- with anti-inflammatory and immunosuppressant ingredients
- Medication infusions administered through an IV tube
- Wound care
It can take months or years of treatment for people to get better while others may need to take medication for the rest of their life to keep their symptoms at bay. Some may even be hospitalized for severe or infected sores.
Once someone starts treatment, they can typically live a long and healthy life. However, pemphigus and pemphigoid can become potentially life-threatening diseases, if left untreated. You can greatly improve and possibly eliminate your symptoms by following your doctor’s treatment plan. It could even increase your likelihood of entering into remission (no evidence of disease).
Who Is At Risk?
People over the age of 60 have a greater risk of developing these diseases. People who are in poor health or do not seek treatment are more likely to die from these diseases. However, anyone can get pemphigus or pemphigoid at any age. You could even get pemphigoid while pregnant.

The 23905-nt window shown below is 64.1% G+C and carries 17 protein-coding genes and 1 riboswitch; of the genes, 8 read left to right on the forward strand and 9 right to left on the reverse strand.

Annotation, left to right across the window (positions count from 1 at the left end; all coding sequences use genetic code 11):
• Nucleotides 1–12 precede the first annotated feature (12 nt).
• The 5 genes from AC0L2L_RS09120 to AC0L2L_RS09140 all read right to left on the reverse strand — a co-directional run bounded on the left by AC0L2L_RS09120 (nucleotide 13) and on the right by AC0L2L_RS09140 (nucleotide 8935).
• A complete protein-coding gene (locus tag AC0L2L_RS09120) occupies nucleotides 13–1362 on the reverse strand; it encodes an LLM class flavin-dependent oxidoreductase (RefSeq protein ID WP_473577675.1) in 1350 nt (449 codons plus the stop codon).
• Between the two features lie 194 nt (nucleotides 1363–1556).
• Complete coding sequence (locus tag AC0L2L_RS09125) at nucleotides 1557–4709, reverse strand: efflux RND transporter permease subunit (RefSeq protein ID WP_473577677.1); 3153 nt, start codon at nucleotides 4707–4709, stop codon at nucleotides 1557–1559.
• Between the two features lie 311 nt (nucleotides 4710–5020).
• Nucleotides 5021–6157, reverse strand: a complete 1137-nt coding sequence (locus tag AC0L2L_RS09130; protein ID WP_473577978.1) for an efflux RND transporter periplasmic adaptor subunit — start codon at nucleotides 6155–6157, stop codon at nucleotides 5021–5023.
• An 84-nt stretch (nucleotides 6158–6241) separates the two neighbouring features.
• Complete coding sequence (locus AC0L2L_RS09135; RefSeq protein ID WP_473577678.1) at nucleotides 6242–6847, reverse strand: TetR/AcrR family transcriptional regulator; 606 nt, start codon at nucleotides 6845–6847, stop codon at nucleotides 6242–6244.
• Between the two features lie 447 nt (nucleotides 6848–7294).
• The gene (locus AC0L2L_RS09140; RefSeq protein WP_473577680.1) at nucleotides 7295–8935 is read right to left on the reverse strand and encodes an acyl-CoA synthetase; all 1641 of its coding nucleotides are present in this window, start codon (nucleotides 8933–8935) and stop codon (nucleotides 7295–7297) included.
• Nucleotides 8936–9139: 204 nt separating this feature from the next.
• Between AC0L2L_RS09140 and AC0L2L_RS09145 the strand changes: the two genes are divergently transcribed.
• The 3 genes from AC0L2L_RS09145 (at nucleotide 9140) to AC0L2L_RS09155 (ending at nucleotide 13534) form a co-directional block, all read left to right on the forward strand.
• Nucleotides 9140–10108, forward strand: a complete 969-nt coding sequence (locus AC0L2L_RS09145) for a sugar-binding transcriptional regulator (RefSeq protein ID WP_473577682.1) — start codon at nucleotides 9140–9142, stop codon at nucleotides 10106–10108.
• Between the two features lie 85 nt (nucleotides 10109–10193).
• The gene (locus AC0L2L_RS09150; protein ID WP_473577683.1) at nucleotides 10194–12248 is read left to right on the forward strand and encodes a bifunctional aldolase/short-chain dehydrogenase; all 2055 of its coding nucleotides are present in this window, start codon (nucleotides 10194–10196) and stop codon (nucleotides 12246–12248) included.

Make An Appointment with Our Specialists
A referral is required to meet with an autoimmune skin disease specialist. However, if you have questions about a skin condition without a pre-existing diagnosis, you can schedule an appointment with a general dermatologist at the U of U Health clinic by contacting 801-581-2955.
For new patients with an existing diagnosis, you will need a referral from your current provider. Your referral should include your name, date of birth, home address, phone number, and insurance company.
Before your first appointment, records about your autoimmune history should be faxed to U of U Health at 801-581-4911. These records should include clinic notes, biopsy reports, lab reports, diagnostic studies, radiographic studies, and treatments.
Please make sure your doctor faxes your referral to:
University of Utah
Department of Dermatology
Attn: Autoimmune Clinic
Phone: 801-581-2955, ask for autoimmune scheduling
We will review referral requests within 48 hours to make sure that the best dermatologist evaluates each case. We will contact new patients about an appointment.